rag and bow facebookrag and bow twitterrag and bow instagramrag and bow pinterestrag and bow asos

The Novel Way is POP! - 1st March 2013

 

It’s official! This season has seen the return of the futuristic Pop Art phenomenon of the 1960s and from catwalks to the high street, this is a trend not to be missed. Coinciding with Tate Modern’s first comprehensive Roy Lichtenstein Retrospective in over twenty years which opened on February 21, designers have paid homage to the American pop-artist, looking to him for inspiration for both Spring Summer and Autumn Winter 2013 with a prediction of more graphic prints and futuristic art influences for seasons to come.

Roy Lichtenstein’s inspirational Whaam!

Tom Fords Autumn Winter 2013 collection inspired by graphic prints

One of the most significant and influential advocates in the history of pop art, Roy Lichtenstein portrayed a contemporary outlook for the rise of printed mass media and consumer culture during the 1960s. With a directive towards the graphic simplicity, Roy Lichtenstein was renowned for his emphasis on comic strip illustration and advertising imagery with tongue in cheek Disney references. Designers have proved that oil on canvas can successfully be transmuted to fabric with Spring Summer 2013s graphic print, comic trend with an emphasis on marvel and prominent knitwear specialists Sister by Sibling who portrayed an inspiring Disney rebellion with pom pom hats and breath-taking colour arrangements.

Sister by Sibling’s Mickey inspired SS 2013 collection shown at London Fashion Week 

Evidently, this season has also seen the rise in collaborative efforts between designers and artists – think Gucci 2013 cruise collection which was then developed further using the colours and prints to create a comic book designed by a Japanese anime artist in continuing the comic book trend. It’s all about keeping the fashion elite interested and in September of last year during Fashion’s Night Out, Phillip Lim also released a personalised comic book adequately named “Kill the Night,” showcasing an artistic 3.1 Phillip Lim assortment.

Phillip Lim’s comic book, Kill the Night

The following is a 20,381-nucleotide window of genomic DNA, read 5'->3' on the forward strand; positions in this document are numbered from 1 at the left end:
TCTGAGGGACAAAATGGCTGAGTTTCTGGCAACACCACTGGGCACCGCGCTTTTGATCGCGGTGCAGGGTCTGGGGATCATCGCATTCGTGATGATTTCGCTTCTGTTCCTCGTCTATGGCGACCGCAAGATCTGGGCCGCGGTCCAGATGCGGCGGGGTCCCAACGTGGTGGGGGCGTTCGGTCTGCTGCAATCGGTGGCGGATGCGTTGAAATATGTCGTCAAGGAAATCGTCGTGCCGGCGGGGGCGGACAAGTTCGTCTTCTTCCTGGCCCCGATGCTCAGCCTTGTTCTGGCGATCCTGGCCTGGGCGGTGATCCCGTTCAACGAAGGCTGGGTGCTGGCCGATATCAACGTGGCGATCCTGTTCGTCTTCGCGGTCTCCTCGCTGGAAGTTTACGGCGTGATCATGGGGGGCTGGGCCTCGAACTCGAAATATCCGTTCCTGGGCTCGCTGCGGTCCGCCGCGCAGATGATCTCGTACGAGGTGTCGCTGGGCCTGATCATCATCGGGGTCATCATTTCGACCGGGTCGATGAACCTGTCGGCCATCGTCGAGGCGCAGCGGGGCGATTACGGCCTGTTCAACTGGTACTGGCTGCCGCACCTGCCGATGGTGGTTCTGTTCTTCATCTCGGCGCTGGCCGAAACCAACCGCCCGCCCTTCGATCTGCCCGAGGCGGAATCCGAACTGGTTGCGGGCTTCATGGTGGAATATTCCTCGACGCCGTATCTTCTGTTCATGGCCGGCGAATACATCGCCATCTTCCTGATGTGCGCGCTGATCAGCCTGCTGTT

In true fashion, some of the high streets top brands and retailers have cottoned on to such trend sensations, reproducing momentum from the catwalks at affordable prices. Noteworthy pieces resort to concept brand, The Ophan’s Arms, comic book t-shirt available from ASOS, inspired by maintaining “old world” views. We ourselves have paid homage, sourcing vintage Disney merchandise for our ASOS Marketplace. The most iconic would suggest being, Black Milk’s Campbell’s soup dress which has taken a visually interpreted pop artist Andy Warhol’s captivating Campbell’s Soup painting in the 1960s.

 

It’s not only the fashion forward to be truly inspired by the popular culture artists of the 1960s. Roy Lichtenstein shared his fascination for such art with the renowned public figure Andy Warhol, known not only for his art but for his intriguing lifestyle. Bringing fame to socialites such as fashion model Edie Sedgwick, she became the worlds “It Girl” of the 1960s which has influenced Pepsi in their most recent advertising campaign featuring the girl of the moment, Beyoncé.

Queen Beyoncé for Pepsi with orginal painting of Liza Minnelli by Andy Warhol

And to end on a positive note: the phenomenon of the trend was patently predicted by many – Marc Jacobs was immortalised and appeared as himself on an episode of South Park in early 2012 and in return created a capsule collection of t shirts featuring the naked characters with the slogan “Protect Your Largest Organ” for The Interdisciplinary Melanoma Cooperative Group.

Lichtenstein: A Retrospective is at Tate Modern from 21 February until 27 May.

www.tate.org.uk